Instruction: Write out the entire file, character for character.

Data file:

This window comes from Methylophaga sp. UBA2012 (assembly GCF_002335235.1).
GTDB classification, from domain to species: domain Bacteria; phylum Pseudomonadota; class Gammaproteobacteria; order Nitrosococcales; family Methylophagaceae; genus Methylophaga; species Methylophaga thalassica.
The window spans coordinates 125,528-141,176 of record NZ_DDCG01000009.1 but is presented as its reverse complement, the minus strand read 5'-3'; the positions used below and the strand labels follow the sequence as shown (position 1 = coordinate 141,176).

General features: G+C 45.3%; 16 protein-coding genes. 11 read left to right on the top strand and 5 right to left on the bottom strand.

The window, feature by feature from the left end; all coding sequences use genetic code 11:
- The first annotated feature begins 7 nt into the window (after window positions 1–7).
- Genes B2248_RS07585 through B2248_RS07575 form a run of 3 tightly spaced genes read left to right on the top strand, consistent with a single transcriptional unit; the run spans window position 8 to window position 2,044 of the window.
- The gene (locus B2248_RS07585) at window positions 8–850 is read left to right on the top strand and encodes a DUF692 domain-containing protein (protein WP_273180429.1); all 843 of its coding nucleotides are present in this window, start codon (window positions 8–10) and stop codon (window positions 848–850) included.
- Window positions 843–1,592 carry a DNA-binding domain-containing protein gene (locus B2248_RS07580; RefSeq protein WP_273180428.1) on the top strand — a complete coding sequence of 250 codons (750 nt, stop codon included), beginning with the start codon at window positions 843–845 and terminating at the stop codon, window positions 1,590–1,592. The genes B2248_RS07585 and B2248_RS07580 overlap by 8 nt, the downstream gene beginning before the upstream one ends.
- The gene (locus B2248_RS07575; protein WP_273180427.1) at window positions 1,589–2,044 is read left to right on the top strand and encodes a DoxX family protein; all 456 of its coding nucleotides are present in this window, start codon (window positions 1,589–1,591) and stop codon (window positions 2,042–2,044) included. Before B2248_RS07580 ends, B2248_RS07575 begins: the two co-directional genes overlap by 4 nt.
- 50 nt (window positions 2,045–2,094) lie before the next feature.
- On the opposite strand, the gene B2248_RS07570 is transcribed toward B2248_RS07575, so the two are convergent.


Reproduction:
This window comes from Methylophaga sp. UBA2012 (assembly GCF_002335235.1).
GTDB classification, from domain to species: domain Bacteria; phylum Pseudomonadota; class Gammaproteobacteria; order Nitrosococcales; family Methylophagaceae; genus Methylophaga; species Methylophaga thalassica.
The window spans coordinates 125,528-141,176 of record NZ_DDCG01000009.1 but is presented as its reverse complement, the minus strand read 5'-3'; the positions used below and the strand labels follow the sequence as shown (position 1 = coordinate 141,176).

General features: G+C 45.3%; 16 protein-coding genes. 11 read left to right on the top strand and 5 right to left on the bottom strand.

The window, feature by feature from the left end; all coding sequences use genetic code 11:
- The first annotated feature begins 7 nt into the window (after window positions 1–7).
- Genes B2248_RS07585 through B2248_RS07575 form a run of 3 tightly spaced genes read left to right on the top strand, consistent with a single transcriptional unit; the run spans window position 8 to window position 2,044 of the window.
- The gene (locus B2248_RS07585) at window positions 8–850 is read left to right on the top strand and encodes a DUF692 domain-containing protein (protein WP_273180429.1); all 843 of its coding nucleotides are present in this window, start codon (window positions 8–10) and stop codon (window positions 848–850) included.
- Window positions 843–1,592 carry a DNA-binding domain-containing protein gene (locus B2248_RS07580; RefSeq protein WP_273180428.1) on the top strand — a complete coding sequence of 250 codons (750 nt, stop codon included), beginning with the start codon at window positions 843–845 and terminating at the stop codon, window positions 1,590–1,592. The genes B2248_RS07585 and B2248_RS07580 overlap by 8 nt, the downstream gene beginning before the upstream one ends.
- The gene (locus B2248_RS07575; protein WP_273180427.1) at window positions 1,589–2,044 is read left to right on the top strand and encodes a DoxX family protein; all 456 of its coding nucleotides are present in this window, start codon (window positions 1,589–1,591) and stop codon (window positions 2,042–2,044) included. Before B2248_RS07580 ends, B2248_RS07575 begins: the two co-directional genes overlap by 4 nt.
- 50 nt (window positions 2,045–2,094) lie before the next feature.
- On the opposite strand, the gene B2248_RS07570 is transcribed toward B2248_RS07575, so the two are convergent.